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Journal Article

The multimodal Ganzfeld-induced altered state of consciousness induces decreased thalamo-cortical coupling


Nierhaus,  Till
Neurocomputation and Neuroimaging Unit, Department of Education and Psychology, FU Berlin, Germany ;
Department Neurology, MPI for Human Cognitive and Brain Sciences, Max Planck Society;

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Schmidt, T. T., Jagannathan, N., Ljubljanac, M., Xavier, A., & Nierhaus, T. (2020). The multimodal Ganzfeld-induced altered state of consciousness induces decreased thalamo-cortical coupling. Scientific Reports, 10: 18686. doi:10.1038/s41598-020-75019-3.

Cite as: https://hdl.handle.net/21.11116/0000-0007-7CC3-2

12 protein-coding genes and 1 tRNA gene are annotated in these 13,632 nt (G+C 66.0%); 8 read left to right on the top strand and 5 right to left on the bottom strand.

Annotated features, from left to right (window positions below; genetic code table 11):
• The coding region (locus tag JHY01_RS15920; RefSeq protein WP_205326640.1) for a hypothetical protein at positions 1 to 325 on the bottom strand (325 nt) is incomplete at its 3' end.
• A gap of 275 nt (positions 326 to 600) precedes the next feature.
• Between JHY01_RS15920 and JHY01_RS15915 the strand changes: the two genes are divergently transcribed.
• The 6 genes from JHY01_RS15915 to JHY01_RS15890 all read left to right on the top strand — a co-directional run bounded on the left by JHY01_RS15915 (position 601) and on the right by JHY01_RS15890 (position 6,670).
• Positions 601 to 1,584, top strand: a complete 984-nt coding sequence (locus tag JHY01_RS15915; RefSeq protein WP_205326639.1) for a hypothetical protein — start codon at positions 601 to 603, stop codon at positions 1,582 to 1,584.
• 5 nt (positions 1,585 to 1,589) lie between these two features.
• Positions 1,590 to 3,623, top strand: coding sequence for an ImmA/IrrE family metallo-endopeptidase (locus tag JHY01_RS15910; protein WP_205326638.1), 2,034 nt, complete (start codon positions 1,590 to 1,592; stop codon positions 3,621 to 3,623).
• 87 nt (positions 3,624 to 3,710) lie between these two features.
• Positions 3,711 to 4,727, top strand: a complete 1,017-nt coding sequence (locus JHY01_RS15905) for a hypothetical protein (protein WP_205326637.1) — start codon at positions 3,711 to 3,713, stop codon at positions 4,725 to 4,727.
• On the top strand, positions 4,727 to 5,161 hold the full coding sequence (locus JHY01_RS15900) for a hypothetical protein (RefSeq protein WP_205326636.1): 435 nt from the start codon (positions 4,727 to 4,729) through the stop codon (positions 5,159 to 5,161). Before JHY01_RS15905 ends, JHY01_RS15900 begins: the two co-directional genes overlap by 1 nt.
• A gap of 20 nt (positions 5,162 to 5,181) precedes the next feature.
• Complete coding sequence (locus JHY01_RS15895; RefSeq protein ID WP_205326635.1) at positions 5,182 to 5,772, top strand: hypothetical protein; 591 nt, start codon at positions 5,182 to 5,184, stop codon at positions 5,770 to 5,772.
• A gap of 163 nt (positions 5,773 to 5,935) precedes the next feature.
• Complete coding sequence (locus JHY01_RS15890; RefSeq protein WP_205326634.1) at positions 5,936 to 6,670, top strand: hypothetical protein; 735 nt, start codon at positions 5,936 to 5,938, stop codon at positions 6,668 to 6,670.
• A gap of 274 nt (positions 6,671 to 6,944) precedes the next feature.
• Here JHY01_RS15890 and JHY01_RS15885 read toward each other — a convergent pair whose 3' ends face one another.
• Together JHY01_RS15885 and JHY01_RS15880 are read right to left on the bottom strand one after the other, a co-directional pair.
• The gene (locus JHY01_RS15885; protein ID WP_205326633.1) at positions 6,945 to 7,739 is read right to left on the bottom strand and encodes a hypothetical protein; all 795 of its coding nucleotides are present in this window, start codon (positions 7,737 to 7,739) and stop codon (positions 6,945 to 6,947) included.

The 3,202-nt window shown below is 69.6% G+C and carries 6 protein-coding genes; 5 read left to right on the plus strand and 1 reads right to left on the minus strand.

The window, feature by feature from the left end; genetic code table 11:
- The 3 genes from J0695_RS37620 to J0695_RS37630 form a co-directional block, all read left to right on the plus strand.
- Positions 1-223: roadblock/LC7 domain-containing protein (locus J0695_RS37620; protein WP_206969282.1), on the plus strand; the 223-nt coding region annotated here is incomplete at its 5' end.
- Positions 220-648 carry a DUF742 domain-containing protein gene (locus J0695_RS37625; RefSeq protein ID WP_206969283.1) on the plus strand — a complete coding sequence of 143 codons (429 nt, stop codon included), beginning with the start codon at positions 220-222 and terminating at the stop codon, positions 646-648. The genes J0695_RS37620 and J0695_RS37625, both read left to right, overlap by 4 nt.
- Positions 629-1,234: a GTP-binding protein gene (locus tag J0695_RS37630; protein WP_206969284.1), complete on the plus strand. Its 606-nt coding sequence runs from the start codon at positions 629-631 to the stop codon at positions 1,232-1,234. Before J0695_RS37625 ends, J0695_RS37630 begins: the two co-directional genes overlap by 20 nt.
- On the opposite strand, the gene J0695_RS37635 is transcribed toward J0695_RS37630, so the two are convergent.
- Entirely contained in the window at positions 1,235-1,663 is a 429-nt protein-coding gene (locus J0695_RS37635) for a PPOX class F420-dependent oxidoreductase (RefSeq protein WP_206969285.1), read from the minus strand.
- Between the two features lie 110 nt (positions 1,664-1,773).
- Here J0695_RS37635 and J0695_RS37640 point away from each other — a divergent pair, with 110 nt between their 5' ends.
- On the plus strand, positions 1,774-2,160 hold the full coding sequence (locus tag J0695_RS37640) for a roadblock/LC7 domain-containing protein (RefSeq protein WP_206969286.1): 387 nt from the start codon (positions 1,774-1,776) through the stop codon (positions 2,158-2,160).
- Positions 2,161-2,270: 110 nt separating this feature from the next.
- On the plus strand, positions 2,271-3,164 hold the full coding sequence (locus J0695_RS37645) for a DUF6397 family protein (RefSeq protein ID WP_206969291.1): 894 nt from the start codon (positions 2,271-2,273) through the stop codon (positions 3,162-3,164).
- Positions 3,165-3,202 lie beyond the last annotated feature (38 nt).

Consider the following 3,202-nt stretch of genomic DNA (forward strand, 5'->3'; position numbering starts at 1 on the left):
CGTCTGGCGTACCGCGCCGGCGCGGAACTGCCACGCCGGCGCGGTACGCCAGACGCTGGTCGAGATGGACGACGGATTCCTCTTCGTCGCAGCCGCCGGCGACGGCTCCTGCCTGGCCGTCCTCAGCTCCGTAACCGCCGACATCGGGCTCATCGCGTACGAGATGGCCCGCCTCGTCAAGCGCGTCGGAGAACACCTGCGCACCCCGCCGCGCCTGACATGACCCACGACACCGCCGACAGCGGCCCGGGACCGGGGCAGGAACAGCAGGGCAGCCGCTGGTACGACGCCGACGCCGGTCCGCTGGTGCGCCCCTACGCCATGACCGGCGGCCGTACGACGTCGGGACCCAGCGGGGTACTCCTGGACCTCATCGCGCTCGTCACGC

Different pharmacologic agents have been used to investigate the neuronal underpinnings of alterations in consciousness states, such as psychedelic substances. Special attention has been drawn to the role of thalamic filtering of cortical input. Here, we investigate the neuronal mechanisms underlying an altered state of consciousness (ASC) induced by a non-pharmacological procedure. During fMRI scanning, N = 19 human participants were exposed to multimodal Ganzfeld stimulation, a technique of perceptual deprivation where participants are exposed to intense, unstructured, homogenous visual and auditory stimulation. Compared to pre- and post-resting-state scans, the Ganzfeld data displayed a progressive decoupling of the thalamus from the cortex. Furthermore, the Ganzfeld-induced ASC was characterized by increased eigenvector centrality in core regions of the default mode network (DMN). Together, these findings can be interpreted as an imbalance of sensory bottom-up signaling and internally-generated top-down signaling. This imbalance is antithetical to psychedelic-induced ASCs, where increased thalamo-cortical coupling and reduced DMN activity were observed.